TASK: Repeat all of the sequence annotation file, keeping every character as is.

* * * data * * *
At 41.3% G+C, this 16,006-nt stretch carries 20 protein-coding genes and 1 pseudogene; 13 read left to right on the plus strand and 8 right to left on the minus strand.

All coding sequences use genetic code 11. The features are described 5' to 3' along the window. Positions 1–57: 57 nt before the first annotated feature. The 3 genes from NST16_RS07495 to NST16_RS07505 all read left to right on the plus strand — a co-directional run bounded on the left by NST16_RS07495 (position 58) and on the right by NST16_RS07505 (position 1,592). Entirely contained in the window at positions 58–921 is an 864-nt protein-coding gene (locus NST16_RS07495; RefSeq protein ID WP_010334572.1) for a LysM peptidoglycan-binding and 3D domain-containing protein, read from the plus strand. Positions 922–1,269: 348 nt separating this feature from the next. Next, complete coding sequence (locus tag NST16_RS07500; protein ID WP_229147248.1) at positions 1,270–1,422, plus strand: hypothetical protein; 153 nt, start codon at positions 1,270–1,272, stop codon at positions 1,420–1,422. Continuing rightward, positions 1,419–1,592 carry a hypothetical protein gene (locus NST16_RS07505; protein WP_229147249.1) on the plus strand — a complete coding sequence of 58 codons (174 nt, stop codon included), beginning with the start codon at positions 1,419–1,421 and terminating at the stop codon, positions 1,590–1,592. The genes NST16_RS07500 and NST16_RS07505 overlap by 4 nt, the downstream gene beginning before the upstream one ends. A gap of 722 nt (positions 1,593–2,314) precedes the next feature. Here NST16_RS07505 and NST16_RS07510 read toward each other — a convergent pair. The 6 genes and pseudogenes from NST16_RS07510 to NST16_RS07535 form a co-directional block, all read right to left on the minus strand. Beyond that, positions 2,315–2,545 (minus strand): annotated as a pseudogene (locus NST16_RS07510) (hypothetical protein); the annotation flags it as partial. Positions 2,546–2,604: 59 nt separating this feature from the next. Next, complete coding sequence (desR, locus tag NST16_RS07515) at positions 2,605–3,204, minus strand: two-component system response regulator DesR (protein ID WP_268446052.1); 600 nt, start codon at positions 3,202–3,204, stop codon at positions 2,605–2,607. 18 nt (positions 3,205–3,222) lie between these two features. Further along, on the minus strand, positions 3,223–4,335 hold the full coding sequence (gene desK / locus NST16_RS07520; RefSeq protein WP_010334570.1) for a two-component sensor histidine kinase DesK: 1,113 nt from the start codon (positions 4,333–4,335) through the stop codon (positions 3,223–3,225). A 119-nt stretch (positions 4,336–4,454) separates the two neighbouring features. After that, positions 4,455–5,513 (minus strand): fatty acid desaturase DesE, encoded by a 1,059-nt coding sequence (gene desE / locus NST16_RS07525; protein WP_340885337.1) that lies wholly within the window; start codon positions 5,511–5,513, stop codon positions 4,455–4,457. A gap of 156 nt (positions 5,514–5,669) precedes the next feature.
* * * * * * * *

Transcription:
At 41.3% G+C, this 16,006-nt stretch carries 20 protein-coding genes and 1 pseudogene; 13 read left to right on the plus strand and 8 right to left on the minus strand.

All coding sequences use genetic code 11. The features are described 5' to 3' along the window. Positions 1–57: 57 nt before the first annotated feature. The 3 genes from NST16_RS07495 to NST16_RS07505 all read left to right on the plus strand — a co-directional run bounded on the left by NST16_RS07495 (position 58) and on the right by NST16_RS07505 (position 1,592). Entirely contained in the window at positions 58–921 is an 864-nt protein-coding gene (locus NST16_RS07495; RefSeq protein ID WP_010334572.1) for a LysM peptidoglycan-binding and 3D domain-containing protein, read from the plus strand. Positions 922–1,269: 348 nt separating this feature from the next. Next, complete coding sequence (locus tag NST16_RS07500; protein ID WP_229147248.1) at positions 1,270–1,422, plus strand: hypothetical protein; 153 nt, start codon at positions 1,270–1,272, stop codon at positions 1,420–1,422. Continuing rightward, positions 1,419–1,592 carry a hypothetical protein gene (locus NST16_RS07505; protein WP_229147249.1) on the plus strand — a complete coding sequence of 58 codons (174 nt, stop codon included), beginning with the start codon at positions 1,419–1,421 and terminating at the stop codon, positions 1,590–1,592. The genes NST16_RS07500 and NST16_RS07505 overlap by 4 nt, the downstream gene beginning before the upstream one ends. A gap of 722 nt (positions 1,593–2,314) precedes the next feature. Here NST16_RS07505 and NST16_RS07510 read toward each other — a convergent pair. The 6 genes and pseudogenes from NST16_RS07510 to NST16_RS07535 form a co-directional block, all read right to left on the minus strand. Beyond that, positions 2,315–2,545 (minus strand): annotated as a pseudogene (locus NST16_RS07510) (hypothetical protein); the annotation flags it as partial. Positions 2,546–2,604: 59 nt separating this feature from the next. Next, complete coding sequence (desR, locus tag NST16_RS07515) at positions 2,605–3,204, minus strand: two-component system response regulator DesR (protein ID WP_268446052.1); 600 nt, start codon at positions 3,202–3,204, stop codon at positions 2,605–2,607. 18 nt (positions 3,205–3,222) lie between these two features. Further along, on the minus strand, positions 3,223–4,335 hold the full coding sequence (gene desK / locus NST16_RS07520; RefSeq protein WP_010334570.1) for a two-component sensor histidine kinase DesK: 1,113 nt from the start codon (positions 4,333–4,335) through the stop codon (positions 3,223–3,225). A 119-nt stretch (positions 4,336–4,454) separates the two neighbouring features. After that, positions 4,455–5,513 (minus strand): fatty acid desaturase DesE, encoded by a 1,059-nt coding sequence (gene desE / locus NST16_RS07525; protein WP_340885337.1) that lies wholly within the window; start codon positions 5,511–5,513, stop codon positions 4,455–4,457. A gap of 156 nt (positions 5,514–5,669) precedes the next feature.